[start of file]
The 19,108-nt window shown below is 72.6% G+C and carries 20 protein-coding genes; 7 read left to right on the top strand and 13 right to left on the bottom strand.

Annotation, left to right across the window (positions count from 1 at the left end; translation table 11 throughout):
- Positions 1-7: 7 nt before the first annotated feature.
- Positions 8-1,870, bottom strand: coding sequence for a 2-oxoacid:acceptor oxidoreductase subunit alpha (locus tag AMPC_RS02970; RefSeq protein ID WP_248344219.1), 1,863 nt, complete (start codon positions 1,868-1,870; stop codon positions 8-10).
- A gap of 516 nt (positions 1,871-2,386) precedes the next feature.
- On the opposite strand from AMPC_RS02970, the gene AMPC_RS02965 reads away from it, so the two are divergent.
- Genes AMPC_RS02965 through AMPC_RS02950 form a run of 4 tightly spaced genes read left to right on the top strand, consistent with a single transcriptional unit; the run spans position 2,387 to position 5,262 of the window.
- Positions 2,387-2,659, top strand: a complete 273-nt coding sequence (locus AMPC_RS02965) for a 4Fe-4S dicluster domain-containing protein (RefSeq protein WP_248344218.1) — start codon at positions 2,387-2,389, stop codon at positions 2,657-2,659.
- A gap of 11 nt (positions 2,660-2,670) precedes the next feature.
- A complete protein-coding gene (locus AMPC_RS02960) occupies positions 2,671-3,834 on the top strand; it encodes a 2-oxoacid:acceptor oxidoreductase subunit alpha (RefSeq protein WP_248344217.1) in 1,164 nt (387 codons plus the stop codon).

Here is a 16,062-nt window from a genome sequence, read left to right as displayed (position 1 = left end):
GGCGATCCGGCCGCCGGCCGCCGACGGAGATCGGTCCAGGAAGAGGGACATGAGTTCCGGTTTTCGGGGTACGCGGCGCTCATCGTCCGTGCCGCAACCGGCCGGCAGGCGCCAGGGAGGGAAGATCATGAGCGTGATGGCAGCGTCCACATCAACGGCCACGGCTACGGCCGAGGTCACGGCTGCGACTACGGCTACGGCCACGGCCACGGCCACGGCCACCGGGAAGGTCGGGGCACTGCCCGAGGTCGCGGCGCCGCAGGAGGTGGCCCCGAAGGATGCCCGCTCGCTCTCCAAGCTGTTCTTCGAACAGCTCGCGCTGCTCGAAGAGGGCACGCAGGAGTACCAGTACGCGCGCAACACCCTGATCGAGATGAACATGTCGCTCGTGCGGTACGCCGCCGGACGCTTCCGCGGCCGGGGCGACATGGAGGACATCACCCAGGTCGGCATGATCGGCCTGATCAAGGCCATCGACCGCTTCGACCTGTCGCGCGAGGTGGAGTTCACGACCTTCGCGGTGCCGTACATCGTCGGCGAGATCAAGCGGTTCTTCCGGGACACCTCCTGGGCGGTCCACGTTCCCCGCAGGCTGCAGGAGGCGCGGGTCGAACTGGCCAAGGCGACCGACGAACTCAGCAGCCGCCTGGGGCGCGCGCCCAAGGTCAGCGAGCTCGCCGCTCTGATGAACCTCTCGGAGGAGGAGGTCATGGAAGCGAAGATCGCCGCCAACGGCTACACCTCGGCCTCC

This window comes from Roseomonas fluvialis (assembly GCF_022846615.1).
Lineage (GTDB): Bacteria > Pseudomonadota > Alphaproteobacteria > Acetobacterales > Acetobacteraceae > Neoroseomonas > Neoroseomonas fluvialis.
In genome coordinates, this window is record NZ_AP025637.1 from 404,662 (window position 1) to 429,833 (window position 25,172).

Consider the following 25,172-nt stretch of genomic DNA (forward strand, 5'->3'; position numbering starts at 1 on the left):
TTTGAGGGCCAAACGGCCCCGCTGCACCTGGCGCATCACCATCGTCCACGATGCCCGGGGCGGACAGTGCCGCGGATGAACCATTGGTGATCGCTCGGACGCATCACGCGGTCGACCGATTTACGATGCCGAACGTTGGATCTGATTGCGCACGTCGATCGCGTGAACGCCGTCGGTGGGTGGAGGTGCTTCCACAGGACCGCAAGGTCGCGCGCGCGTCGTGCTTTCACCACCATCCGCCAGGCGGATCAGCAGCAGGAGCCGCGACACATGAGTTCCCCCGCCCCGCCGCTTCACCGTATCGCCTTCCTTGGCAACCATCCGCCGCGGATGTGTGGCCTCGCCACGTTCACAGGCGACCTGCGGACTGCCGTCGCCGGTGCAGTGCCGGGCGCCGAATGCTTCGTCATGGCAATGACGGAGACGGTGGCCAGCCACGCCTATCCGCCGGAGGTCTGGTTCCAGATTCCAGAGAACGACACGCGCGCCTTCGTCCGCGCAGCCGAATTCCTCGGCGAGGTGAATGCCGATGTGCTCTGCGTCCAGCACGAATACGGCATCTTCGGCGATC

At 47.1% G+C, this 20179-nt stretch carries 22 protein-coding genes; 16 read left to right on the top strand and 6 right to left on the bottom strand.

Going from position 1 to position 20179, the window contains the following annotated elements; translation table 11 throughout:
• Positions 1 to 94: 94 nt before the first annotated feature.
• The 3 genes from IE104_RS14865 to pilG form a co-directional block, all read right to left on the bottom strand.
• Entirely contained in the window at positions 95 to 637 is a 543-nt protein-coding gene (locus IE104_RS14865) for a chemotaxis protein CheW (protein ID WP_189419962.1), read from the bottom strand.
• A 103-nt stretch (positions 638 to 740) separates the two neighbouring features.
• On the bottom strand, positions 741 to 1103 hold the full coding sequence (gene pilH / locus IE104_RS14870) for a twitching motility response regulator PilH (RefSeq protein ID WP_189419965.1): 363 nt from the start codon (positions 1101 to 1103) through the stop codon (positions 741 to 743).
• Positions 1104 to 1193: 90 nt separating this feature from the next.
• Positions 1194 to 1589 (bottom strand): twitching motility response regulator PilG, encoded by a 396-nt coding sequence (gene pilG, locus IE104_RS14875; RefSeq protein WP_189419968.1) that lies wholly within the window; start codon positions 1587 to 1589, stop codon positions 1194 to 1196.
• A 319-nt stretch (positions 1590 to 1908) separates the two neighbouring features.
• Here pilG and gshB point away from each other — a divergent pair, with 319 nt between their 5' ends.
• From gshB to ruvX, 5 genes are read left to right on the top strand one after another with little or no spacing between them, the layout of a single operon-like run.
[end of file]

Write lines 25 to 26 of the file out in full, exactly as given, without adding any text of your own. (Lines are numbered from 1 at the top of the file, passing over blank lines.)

• Positions 1104 to 1193: 90 nt separating this feature from the next.
• Positions 1194 to 1589 (bottom strand): twitching motility response regulator PilG, encoded by a 396-nt coding sequence (gene pilG, locus IE104_RS14875; RefSeq protein WP_189419968.1) that lies wholly within the window; start codon positions 1587 to 1589, stop codon positions 1194 to 1196.